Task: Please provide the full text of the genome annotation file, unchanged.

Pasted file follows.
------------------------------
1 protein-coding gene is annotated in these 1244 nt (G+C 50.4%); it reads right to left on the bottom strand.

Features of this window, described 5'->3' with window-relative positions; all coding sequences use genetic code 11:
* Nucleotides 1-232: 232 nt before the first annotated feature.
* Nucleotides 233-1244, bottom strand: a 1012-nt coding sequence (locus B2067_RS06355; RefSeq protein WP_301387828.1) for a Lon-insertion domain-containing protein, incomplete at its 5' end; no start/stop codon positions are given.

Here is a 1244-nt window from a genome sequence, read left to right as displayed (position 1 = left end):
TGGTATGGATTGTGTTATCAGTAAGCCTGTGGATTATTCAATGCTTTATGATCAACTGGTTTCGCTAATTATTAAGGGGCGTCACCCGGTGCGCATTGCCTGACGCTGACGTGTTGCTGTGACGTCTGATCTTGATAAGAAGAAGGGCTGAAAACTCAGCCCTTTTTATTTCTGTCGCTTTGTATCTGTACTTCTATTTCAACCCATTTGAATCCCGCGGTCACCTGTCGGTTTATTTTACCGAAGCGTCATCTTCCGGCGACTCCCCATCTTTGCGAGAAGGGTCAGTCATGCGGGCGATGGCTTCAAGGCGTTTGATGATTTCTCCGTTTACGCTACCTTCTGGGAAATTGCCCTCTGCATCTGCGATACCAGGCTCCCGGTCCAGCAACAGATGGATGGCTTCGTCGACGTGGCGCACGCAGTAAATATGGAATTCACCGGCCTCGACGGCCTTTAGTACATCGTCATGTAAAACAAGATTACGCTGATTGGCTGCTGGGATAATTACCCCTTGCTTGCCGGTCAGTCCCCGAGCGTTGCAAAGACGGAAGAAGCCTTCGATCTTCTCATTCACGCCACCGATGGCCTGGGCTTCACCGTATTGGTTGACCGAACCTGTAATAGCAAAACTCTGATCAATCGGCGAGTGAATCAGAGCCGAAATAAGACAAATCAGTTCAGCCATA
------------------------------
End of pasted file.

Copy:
1 protein-coding gene is annotated in these 1244 nt (G+C 50.4%); it reads right to left on the bottom strand.

Features of this window, described 5'->3' with window-relative positions; all coding sequences use genetic code 11:
* Nucleotides 1-232: 232 nt before the first annotated feature.
* Nucleotides 233-1244, bottom strand: a 1012-nt coding sequence (locus B2067_RS06355; RefSeq protein WP_301387828.1) for a Lon-insertion domain-containing protein, incomplete at its 5' end; no start/stop codon positions are given.

Here is a 1244-nt window from a genome sequence, read left to right as displayed (position 1 = left end):
TGGTATGGATTGTGTTATCAGTAAGCCTGTGGATTATTCAATGCTTTATGATCAACTGGTTTCGCTAATTATTAAGGGGCGTCACCCGGTGCGCATTGCCTGACGCTGACGTGTTGCTGTGACGTCTGATCTTGATAAGAAGAAGGGCTGAAAACTCAGCCCTTTTTATTTCTGTCGCTTTGTATCTGTACTTCTATTTCAACCCATTTGAATCCCGCGGTCACCTGTCGGTTTATTTTACCGAAGCGTCATCTTCCGGCGACTCCCCATCTTTGCGAGAAGGGTCAGTCATGCGGGCGATGGCTTCAAGGCGTTTGATGATTTCTCCGTTTACGCTACCTTCTGGGAAATTGCCCTCTGCATCTGCGATACCAGGCTCCCGGTCCAGCAACAGATGGATGGCTTCGTCGACGTGGCGCACGCAGTAAATATGGAATTCACCGGCCTCGACGGCCTTTAGTACATCGTCATGTAAAACAAGATTACGCTGATTGGCTGCTGGGATAATTACCCCTTGCTTGCCGGTCAGTCCCCGAGCGTTGCAAAGACGGAAGAAGCCTTCGATCTTCTCATTCACGCCACCGATGGCCTGGGCTTCACCGTATTGGTTGACCGAACCTGTAATAGCAAAACTCTGATCAATCGGCGAGTGAATCAGAGCCGAAATAAGACAAATCAGTTCAGCCATA